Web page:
Samsung is set to buy up mobile wallet service LoopPay, giving it the perfect weapon for taking on Apple Pay. But will LoopPay be a true rival?
LoopPay is basically a mobile wallet service which lets users pay for stuff by tapping their smartphone against a credit card machine. It’s compatible with both Android and Apple smartphones and is currently accepted in over ten million stores in the US, helped by the fact that it works with existing credit card POS machines – so retailers don’t have to invest in costly new infrastructure.
LoopPay’s slick and pain-free method of introducing wireless mobile payments to retailers and consumers alike fits Samsung’s needs perfectly, and it doesn’t take a lot of imagination to see how this system might benefit the Korean company’s smartphone range.
Samsung has a huge smartphone user base and the ability to roll LoopPay technology out as standard with many of its more advanced models would be a great selling point. The fact that it keeps Samsung competitive with Apple helps enormously too.
When coupled with Samsung’s new security measures including the Galaxy S5’s fingerprint sensor, you have a secure and highly usable mobile payment system, which should be more than a match for Google’s Wallet system and Apple Pay.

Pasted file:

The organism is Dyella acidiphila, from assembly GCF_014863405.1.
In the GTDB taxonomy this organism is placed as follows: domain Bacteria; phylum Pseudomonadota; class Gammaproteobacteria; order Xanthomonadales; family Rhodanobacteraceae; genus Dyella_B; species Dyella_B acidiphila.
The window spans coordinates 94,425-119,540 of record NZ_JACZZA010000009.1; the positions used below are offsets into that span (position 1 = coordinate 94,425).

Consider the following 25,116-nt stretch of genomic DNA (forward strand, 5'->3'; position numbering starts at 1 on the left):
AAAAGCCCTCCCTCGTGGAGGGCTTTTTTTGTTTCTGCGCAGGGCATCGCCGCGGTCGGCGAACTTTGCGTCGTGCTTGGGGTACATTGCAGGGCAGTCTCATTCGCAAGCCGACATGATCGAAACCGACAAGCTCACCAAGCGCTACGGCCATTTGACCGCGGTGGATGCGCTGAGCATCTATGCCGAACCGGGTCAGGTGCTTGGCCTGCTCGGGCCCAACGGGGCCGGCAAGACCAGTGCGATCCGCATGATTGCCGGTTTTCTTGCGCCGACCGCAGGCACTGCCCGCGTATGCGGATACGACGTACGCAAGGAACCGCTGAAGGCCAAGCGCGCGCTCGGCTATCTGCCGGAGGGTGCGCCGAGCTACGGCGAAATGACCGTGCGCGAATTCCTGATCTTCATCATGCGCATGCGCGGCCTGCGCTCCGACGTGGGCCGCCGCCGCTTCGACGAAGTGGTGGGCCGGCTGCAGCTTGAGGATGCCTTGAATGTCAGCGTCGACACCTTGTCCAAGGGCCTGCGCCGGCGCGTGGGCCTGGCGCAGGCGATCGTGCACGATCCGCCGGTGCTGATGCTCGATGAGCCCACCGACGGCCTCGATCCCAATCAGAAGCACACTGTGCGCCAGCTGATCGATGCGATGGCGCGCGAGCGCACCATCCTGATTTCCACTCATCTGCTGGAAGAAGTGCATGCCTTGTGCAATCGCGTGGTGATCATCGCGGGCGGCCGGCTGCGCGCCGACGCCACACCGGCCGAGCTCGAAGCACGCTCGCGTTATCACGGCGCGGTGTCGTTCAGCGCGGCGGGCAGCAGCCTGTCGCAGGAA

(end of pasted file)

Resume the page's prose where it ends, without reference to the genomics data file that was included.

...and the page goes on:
Apple Pay is still a relatively new service and currently only works in around 5% of North American stores, while LoopPay works at almost nine out of ten retailers (according to LoopPay’s own website). And since the tech is so easy for retailers to set up, it’s likely to become quickly adopted here in the UK too, where we’re still waiting for Apple Pay to emerge.
However, you do need a special case to use LoopPay on your phone, while Apple Pay works using the handset itself. With Samsung’s move, we can only hope that LoopPay support is built into future Galaxy handsets, eliminating this need.
Samsung’s acquisition of the company has come as no surprise to many in the industry. The company invested in LoopPay originally and identified the technology as having the potential to improve its market share some time ago.
“Our goal has always been to build the smartest, most secure, user-friendly mobile wallet experience, and we are delighted to welcome LoopPay to take us closer to this goal,” said JK Shin, Samsung’s President and CEO.
Despite Samsung’s impending acquisition, LoopPay will remain an independent company, rather than being gobbled up by the South Korean multinational, a wise move in our eyes that should help Loop Pay potentially retain its cross-platform support. For the time being at least.